because Saudi Arabia is not listed as an offending country
for this chemical.
Now, some shops will say they don't know where a particular
fish came from. That is only half true. I have seen plenty
of availability lists in my decade plus of working in this
industry. Every one I have ever seen labels some fish as coming
from certain areas. For example, a stock list may have a Hawaiian
flame angel. Then, at a slightly cheaper price, a Christmas
Island specimen may be listed. And finally, cheapest of all
is the generic one with no location noted. It is possible
that the wholesaler may not know where that fish came from,
but I find that hard to believe. As an importer buying directly
from exporters in the country of origin, they must know the
flights and from where the boxes of fish are coming from.
I find it easier to believe that in those cases they are simply
not passing along the information because it is not a positive
For instance, if someone wants to sell a car, the make and
model are pretty standard information proffered. That might
be followed by the fact that the car has air conditioning,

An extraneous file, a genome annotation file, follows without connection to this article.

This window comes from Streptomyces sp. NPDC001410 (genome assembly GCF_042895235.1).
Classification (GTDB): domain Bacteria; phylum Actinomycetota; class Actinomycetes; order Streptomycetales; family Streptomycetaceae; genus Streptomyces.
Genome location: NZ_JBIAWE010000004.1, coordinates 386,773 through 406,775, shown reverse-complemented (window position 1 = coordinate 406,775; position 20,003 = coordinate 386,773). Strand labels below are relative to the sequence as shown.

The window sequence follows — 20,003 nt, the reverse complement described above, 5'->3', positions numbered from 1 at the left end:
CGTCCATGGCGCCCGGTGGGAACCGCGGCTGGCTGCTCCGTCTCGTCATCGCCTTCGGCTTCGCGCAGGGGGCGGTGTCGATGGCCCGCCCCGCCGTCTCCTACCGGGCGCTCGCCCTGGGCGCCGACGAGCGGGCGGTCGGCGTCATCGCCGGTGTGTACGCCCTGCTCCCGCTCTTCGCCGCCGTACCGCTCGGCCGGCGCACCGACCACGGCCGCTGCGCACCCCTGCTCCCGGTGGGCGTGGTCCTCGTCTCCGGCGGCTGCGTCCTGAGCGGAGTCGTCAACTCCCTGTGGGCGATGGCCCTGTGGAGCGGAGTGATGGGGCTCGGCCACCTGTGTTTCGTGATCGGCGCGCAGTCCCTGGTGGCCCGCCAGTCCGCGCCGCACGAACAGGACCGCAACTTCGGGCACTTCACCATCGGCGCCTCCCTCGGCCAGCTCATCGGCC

power windows, power locks, power and heated leather seats,
six disk CD player, GPS system, low mileage, etc. But, if
the car is old, rusty, has a lot of miles and no air conditioning
other than being able to roll down the windows via a hand
crank, those things might be left out of the advertisement.
The selling point of this vehicle could be its AM-only radio
with eight track player and all the Neil Diamond and Barry
Manilow tapes the buyer could ever wish for. In one instance,
the seller is going to compete on quality, but that quality
will come at a price. Conversely, the other seller is going
to try to compete via price at a cost in quality.
So it's wise to ask where the fish originated from, but don't